The IMF Research Bulletin, a quarterly publication, selectively summarizes research and analytical work done by various departments at the IMF, and also provides a listing of research documents and other research-related activities, including conferences and seminars. The Bulletin is intended to serve as a summary guide to research done at the IMF on various topics, and to provide a better perspective on the analytical underpinnings of the IMF’s operational work.

Abstract

The IMF Research Bulletin, a quarterly publication, selectively summarizes research and analytical work done by various departments at the IMF, and also provides a listing of research documents and other research-related activities, including conferences and seminars. The Bulletin is intended to serve as a summary guide to research done at the IMF on various topics, and to provide a better perspective on the analytical underpinnings of the IMF’s operational work.

Alessandro Rebucci

“Rules” rather than “discretion” may have conquered inflation worldwide over the past 30 years or so, but when it came to implementation, which types of monetary rules guided policymakers, or should have guided them? Following the seminal work by Taylor (1993), a large literature has documented that good monetary policies in advanced economies may be represented by simple interest rate rules. With a broad-based shift toward monetary stability in the developing world, researchers have started asking which interest rate rules may work best in those economies. This article summarizes recent IMF research in this area and highlights some issues for future analysis.

The literature on advanced and open economies—based on models with monopolistic competition and price rigidity (the standard new-Keynesian framework)—concludes that there is no role for the exchange rate in the interest rate rule unless pass-through to import prices is incomplete. Targeting consumer price index inflation already controls for exchange rate changes (Batini, Harrison, and Millard, 2003; and Corsetti and Pesenti, 2005).

Developing economies, however, seldom allow their currencies to float freely, even when the exchange rate regime is flexible. So, how should the interest rate rule respond to the exchange rate in these economies?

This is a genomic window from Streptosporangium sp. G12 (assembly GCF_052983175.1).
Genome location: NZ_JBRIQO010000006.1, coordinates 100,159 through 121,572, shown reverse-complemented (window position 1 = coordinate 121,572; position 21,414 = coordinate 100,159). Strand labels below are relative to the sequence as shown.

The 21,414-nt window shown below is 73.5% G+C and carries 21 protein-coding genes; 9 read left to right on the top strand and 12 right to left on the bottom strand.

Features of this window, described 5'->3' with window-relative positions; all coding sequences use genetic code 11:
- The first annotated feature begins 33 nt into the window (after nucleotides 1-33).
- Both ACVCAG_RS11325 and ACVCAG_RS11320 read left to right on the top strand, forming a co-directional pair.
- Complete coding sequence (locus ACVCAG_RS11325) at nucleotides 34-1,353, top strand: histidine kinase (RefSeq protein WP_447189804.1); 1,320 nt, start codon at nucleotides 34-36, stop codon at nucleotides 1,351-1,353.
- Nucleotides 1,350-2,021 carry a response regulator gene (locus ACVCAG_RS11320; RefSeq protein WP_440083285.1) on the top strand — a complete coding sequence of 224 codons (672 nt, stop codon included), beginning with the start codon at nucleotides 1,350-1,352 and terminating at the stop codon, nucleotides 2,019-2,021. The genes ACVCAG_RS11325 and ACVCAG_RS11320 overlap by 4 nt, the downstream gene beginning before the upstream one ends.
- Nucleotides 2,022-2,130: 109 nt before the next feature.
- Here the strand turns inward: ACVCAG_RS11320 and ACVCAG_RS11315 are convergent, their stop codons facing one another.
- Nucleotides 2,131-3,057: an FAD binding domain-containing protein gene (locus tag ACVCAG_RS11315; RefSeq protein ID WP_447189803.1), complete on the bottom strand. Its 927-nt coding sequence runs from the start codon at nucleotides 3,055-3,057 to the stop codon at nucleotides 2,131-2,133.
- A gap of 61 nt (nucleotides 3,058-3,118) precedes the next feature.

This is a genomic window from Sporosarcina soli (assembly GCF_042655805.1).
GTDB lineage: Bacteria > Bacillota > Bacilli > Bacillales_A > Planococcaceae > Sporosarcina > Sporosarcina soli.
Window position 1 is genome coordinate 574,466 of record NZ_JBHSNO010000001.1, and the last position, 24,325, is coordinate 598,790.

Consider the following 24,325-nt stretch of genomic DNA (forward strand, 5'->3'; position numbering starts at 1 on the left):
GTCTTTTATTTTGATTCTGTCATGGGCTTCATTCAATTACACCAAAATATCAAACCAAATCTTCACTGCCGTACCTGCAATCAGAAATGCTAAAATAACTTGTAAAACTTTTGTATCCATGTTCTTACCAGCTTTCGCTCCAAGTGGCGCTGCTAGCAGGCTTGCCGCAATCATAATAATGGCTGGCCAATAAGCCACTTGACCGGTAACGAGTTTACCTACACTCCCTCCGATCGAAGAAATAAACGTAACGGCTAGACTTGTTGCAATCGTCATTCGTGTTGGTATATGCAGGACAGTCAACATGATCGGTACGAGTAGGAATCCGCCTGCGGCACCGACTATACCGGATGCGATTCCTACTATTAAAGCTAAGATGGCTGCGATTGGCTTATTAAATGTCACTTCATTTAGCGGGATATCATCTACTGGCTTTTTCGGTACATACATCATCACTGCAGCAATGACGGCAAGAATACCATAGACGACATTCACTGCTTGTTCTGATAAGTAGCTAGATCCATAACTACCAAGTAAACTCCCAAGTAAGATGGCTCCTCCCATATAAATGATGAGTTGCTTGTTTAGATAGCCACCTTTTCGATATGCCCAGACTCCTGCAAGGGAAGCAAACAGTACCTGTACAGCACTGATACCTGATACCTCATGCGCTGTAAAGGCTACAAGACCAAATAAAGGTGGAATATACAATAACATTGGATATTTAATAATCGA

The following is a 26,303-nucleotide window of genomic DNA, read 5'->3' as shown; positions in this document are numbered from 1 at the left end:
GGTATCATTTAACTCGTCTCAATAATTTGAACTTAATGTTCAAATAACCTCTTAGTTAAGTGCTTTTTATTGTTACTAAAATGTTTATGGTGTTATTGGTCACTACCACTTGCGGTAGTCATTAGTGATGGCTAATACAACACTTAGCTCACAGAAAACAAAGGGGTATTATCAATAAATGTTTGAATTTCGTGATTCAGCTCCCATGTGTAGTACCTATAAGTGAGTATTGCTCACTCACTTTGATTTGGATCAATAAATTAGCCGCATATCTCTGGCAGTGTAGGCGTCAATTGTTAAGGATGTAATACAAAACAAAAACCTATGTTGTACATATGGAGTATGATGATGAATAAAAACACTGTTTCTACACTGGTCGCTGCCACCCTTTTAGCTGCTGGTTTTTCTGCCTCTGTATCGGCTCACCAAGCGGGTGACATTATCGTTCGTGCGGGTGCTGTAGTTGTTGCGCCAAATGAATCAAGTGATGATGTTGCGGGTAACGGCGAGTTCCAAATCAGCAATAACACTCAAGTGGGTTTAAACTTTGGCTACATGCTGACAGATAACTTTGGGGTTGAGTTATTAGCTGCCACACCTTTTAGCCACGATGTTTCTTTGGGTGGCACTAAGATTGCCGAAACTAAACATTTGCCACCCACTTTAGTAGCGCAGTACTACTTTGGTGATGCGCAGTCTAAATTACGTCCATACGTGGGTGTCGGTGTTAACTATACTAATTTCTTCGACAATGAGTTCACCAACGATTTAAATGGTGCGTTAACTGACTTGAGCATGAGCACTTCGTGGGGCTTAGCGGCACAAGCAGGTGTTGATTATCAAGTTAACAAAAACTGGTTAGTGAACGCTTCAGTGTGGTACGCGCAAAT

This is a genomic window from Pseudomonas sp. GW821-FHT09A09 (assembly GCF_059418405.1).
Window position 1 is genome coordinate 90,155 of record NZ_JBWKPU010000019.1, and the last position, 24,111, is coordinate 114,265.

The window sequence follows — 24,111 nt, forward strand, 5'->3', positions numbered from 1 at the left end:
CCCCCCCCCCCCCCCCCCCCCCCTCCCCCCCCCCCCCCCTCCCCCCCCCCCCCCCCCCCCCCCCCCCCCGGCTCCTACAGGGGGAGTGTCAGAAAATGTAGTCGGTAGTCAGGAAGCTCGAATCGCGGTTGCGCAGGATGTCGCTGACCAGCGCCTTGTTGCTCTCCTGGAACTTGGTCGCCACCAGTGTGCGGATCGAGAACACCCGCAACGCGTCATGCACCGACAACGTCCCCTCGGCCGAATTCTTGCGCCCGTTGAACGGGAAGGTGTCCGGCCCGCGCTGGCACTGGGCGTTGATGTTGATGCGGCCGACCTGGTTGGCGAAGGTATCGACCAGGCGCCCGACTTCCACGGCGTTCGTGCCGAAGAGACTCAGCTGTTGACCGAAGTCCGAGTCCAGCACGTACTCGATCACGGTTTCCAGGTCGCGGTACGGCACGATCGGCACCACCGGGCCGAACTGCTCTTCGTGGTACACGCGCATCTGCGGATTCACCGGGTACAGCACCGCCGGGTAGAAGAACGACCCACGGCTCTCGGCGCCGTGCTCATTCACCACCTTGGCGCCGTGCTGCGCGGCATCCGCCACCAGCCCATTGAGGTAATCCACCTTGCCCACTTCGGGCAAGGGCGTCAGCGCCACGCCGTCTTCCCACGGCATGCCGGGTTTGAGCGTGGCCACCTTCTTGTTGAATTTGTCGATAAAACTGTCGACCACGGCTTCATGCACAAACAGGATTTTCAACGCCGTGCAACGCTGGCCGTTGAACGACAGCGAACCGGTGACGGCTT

Parrado (2004), calibrates a small open-economy version of the new-Keynesian model to an emerging economy and finds that including the exchange rate in the interest rule is desirable only if domestic monetary shocks dominate. Laxton and Pesenti (2003) calibrate a richer version of the standard framework and, even when pass-through is incomplete, find no gains from including the exchange rate in the interest rule. The high degree of openness and the very small size here dominate pass-through considerations.

However, Morón and Winkelried (2005) analyze a small open economy with liability dollarization and find that, unlike in the standard case, there is a clear role for the exchange rate in the interest rate rule. Elekdag and Tchakarov (2004) also find that rules implementing fixed exchange rate regimes deliver higher welfare than rules implementing flexible exchange rate regimes if there are balance sheet effects. Ghironi and Rebucci (2002) analyze alternative interest rate rules in a small open economy in which currency risk is a distinct source of volatility from, but correlated with, default or credit risk. They find that the welfare gains of the rule implementing official dollarization exceed those associated with the flexibility value of rules supporting other types of fixed exchange rate or inflation targeting regimes.

The literature on advanced and open economies generally assumes that the interest rate rule is fully credible. This cannot be taken for granted in developing economies, where credibility is often the problem. Rabanal (forthcoming) shows that if agents underestimate the true parameters of the interest rate rule, the central bank needs to react more aggressively to deviations of its objectives from targets, including inflation targets. Isard, Laxton, and Eliasson (2001) study interest rate rules for inflation targeting in a small macro model with uncertainty related to the nonaccelarating inflation rate of unemployment (NAIRU) and alternative specifications of the evolution of policy credibility. They find that when inflation expectations and credibility respond endogenously to the policymaker’s track record of inflation, forward-looking interest rate rules (i.e., rules based on future inflation) work better than backward-looking rules (i.e., rules based on past inflation). Interestingly, both Ghironi and Rebucci (2002) and Laxton and Pesenti (2003) find that interest rate rules for inflation targeting that place a larger coefficient on inflation perform better in quite different settings.